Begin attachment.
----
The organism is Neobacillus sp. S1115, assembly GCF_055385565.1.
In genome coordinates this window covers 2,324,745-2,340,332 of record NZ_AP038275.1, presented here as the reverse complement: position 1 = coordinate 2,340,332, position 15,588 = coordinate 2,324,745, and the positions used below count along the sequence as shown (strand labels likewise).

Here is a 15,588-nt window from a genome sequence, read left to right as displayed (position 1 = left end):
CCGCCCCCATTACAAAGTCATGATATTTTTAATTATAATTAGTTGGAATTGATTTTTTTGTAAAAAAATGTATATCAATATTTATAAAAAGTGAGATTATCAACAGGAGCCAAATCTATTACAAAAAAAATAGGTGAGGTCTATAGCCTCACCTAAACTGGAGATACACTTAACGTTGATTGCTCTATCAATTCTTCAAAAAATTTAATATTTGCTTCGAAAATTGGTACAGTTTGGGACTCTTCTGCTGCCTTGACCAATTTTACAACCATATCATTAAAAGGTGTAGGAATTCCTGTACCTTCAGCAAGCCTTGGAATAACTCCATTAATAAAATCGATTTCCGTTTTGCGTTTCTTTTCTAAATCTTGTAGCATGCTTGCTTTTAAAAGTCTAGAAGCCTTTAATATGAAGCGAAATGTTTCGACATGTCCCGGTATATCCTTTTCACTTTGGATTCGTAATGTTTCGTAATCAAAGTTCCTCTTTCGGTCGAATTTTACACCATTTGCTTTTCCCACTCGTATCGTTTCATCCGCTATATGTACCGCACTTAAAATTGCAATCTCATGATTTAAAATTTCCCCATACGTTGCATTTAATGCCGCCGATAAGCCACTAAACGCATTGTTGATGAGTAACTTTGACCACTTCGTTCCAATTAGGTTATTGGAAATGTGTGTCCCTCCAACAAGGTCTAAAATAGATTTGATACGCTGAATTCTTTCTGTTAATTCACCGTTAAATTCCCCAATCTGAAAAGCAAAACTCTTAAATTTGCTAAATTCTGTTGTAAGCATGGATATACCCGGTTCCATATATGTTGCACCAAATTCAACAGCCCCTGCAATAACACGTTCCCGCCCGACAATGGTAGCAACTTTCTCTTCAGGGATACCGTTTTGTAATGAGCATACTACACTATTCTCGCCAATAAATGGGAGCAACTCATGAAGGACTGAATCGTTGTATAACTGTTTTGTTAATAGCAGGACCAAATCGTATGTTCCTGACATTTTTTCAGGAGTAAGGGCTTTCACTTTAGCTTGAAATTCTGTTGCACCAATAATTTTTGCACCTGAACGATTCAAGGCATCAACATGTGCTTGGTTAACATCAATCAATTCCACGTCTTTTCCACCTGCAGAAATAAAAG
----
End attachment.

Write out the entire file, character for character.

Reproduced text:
The organism is Neobacillus sp. S1115, assembly GCF_055385565.1.
In genome coordinates this window covers 2,324,745-2,340,332 of record NZ_AP038275.1, presented here as the reverse complement: position 1 = coordinate 2,340,332, position 15,588 = coordinate 2,324,745, and the positions used below count along the sequence as shown (strand labels likewise).

Here is a 15,588-nt window from a genome sequence, read left to right as displayed (position 1 = left end):
CCGCCCCCATTACAAAGTCATGATATTTTTAATTATAATTAGTTGGAATTGATTTTTTTGTAAAAAAATGTATATCAATATTTATAAAAAGTGAGATTATCAACAGGAGCCAAATCTATTACAAAAAAAATAGGTGAGGTCTATAGCCTCACCTAAACTGGAGATACACTTAACGTTGATTGCTCTATCAATTCTTCAAAAAATTTAATATTTGCTTCGAAAATTGGTACAGTTTGGGACTCTTCTGCTGCCTTGACCAATTTTACAACCATATCATTAAAAGGTGTAGGAATTCCTGTACCTTCAGCAAGCCTTGGAATAACTCCATTAATAAAATCGATTTCCGTTTTGCGTTTCTTTTCTAAATCTTGTAGCATGCTTGCTTTTAAAAGTCTAGAAGCCTTTAATATGAAGCGAAATGTTTCGACATGTCCCGGTATATCCTTTTCACTTTGGATTCGTAATGTTTCGTAATCAAAGTTCCTCTTTCGGTCGAATTTTACACCATTTGCTTTTCCCACTCGTATCGTTTCATCCGCTATATGTACCGCACTTAAAATTGCAATCTCATGATTTAAAATTTCCCCATACGTTGCATTTAATGCCGCCGATAAGCCACTAAACGCATTGTTGATGAGTAACTTTGACCACTTCGTTCCAATTAGGTTATTGGAAATGTGTGTCCCTCCAACAAGGTCTAAAATAGATTTGATACGCTGAATTCTTTCTGTTAATTCACCGTTAAATTCCCCAATCTGAAAAGCAAAACTCTTAAATTTGCTAAATTCTGTTGTAAGCATGGATATACCCGGTTCCATATATGTTGCACCAAATTCAACAGCCCCTGCAATAACACGTTCCCGCCCGACAATGGTAGCAACTTTCTCTTCAGGGATACCGTTTTGTAATGAGCATACTACACTATTCTCGCCAATAAATGGGAGCAACTCATGAAGGACTGAATCGTTGTATAACTGTTTTGTTAATAGCAGGACCAAATCGTATGTTCCTGACATTTTTTCAGGAGTAAGGGCTTTCACTTTAGCTTGAAATTCTGTTGCACCAATAATTTTTGCACCTGAACGATTCAAGGCATCAACATGTGCTTGGTTAACATCAATCAATTCCACGTCTTTTCCACCTGCAGAAATAAAAG